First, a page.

December 04, 18 | admin

Special Intangible Traits For A Good Baseball Coach

Good baseball coaches are people who not only love the game, but know all of its fascinating angles. They understand and love baseball so much, that they’ve decided to coach it. If you’re looking for a good coach, ask around, and see if you can watch the coach in action during drills and also during games. Aspiring coaches can do this as well. Observe how players, parents, and officials respond to various coaches and how they encourage the team. Observing can give you some ideas about how you’ll run your team.

Besides figuring out how to win games, drills, practice, contracts, scheduling, and organization are all hallmarks of success in coaching baseball. We know about these things and read about them ad nauseam in books, blogs, and the like. But what are some of the special traits good coaches have that aren’t so tangible? How does a coach morph a bunch of messy, clumsy strangers into a tightly bonded fellowship of courteous, orderly, hardworking, efficient and skilled baseball players?

1.) Leading is Give and Take

Extensive knowledge of the game is imperative for any coach worth their salt. They must be able to explain basic rules to rookies, while also being able to provide more complex information to more advanced players. Good coaches aren’t dictators, and players aren’t mindless robots. Every coach must be willing to learn just as they are willing to teach. Questions should be encouraged, players should feel that they can share ideas and be a part of game strategy. It’s a cyclical relationship, both sides giving, learning, and reaching for shared excellence. The players feed off of the coach’s ability to provide them with knowledge and training, the coach is fulfilled by watching players strive and succeed.

2.) Coach from the Inside Out

The coach knows the team. They keep an eye out for disagreements, bullying, or injuries, a player who has had a really crappy day, celebrating a team member’s birthday, asking them about the new puppy, or commending a player on their good grades. All these things are ways for the coach to demonstrate care and consideration for all players together and individually. The coach maintains the life force of the team, showing each player that they are an integral part of a whole, everyone on board is important and awesome. When a team is provided with this support, it ignites the fire within each player to get out there on the field, do drills, play ball, and have fun.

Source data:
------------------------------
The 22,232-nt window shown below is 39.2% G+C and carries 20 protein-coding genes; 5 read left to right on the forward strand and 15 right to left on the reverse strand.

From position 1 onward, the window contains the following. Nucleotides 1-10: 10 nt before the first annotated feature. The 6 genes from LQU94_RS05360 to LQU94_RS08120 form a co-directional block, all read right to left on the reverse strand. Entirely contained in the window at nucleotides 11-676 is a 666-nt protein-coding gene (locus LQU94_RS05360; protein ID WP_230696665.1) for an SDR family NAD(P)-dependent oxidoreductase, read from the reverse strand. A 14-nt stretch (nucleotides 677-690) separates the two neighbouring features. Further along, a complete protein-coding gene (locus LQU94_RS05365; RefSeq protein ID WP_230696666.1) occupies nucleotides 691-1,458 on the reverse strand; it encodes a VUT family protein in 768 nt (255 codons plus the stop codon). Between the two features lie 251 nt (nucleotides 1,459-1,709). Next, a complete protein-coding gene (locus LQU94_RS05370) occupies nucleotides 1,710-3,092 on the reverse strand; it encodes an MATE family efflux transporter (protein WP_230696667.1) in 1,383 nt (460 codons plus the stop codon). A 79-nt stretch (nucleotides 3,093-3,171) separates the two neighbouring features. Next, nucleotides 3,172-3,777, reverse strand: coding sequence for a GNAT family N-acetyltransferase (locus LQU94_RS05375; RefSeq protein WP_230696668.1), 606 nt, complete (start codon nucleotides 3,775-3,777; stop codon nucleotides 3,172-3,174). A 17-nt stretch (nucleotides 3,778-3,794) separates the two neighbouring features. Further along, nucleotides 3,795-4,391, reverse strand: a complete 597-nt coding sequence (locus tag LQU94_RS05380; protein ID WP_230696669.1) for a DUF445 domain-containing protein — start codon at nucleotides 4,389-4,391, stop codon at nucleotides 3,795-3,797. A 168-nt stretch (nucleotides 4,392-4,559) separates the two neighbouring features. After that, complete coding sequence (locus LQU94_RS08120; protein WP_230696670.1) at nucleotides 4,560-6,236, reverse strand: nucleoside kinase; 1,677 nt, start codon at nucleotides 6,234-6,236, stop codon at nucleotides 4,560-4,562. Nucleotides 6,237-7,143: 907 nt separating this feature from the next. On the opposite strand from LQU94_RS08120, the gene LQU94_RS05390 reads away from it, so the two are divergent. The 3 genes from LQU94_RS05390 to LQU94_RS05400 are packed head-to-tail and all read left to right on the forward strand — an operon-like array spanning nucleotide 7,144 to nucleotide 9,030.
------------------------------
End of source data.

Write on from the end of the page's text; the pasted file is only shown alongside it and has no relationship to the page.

3.) Sportsmanship is Swanky 

The vision for every team is to produce the highest and best outcome of any game… which means they want to WIN. It doesn’t always work out that way, however, and a coach who can show that the journey is as important as the outcome, who knows how to show grace and poise after losing a game, is the real winner. Nothing is more unattractive than sour grapes, whining, and pouty lips. Victory, trophies, and banners will come and go, but friendship and life skills are forever. A great coach can take a losing team and still offer inspiration and hope, and have them chomping at the bit to try again next time.


4.) Feet on the Ground

A coach knows that instinctively, leading is giving, it means that compassion, trust, structure, boundaries, and time investment are all part of making good players and great people. A coach can’t tell players that hard work is worth it if the coach doesn’t show that same effort. A coach can’t let a crazy parent in the stands shout obscene things at the opposing team if the coach requires good sportsmanship from all players. Talk is cheap, actions speak louder than words, and the road to hell is paved with good intentions. Keeping promises, taking the time to build and maintain good relationships, and modeling exemplary behavior inspires others to do the same.

5.) Baseball is Crazy

Good coaches know that no matter how many play books, plans, line ups and strategies exist: chaos is always present and waiting. The sooner a coach can embrace uncertainty, the sooner a coach can really start to lead. The new helmets were delivered to a field 50 miles away, the umpire had a flat on the way to the game, your shortstop broke a foot doing cartwheels at home on their patio, the field has an insurmountable abundance of neck-breaking gopher holes: all of these situations require acceptance and management. All of these situations are a pain in the butt! But that’s life, and baseball is the greatest metaphor for life there is. Good coaches eat uncertainty for breakfast, they break through the malarkey and know that the luckiest people in the world get to teach and play the sport they love, gopher holes and all.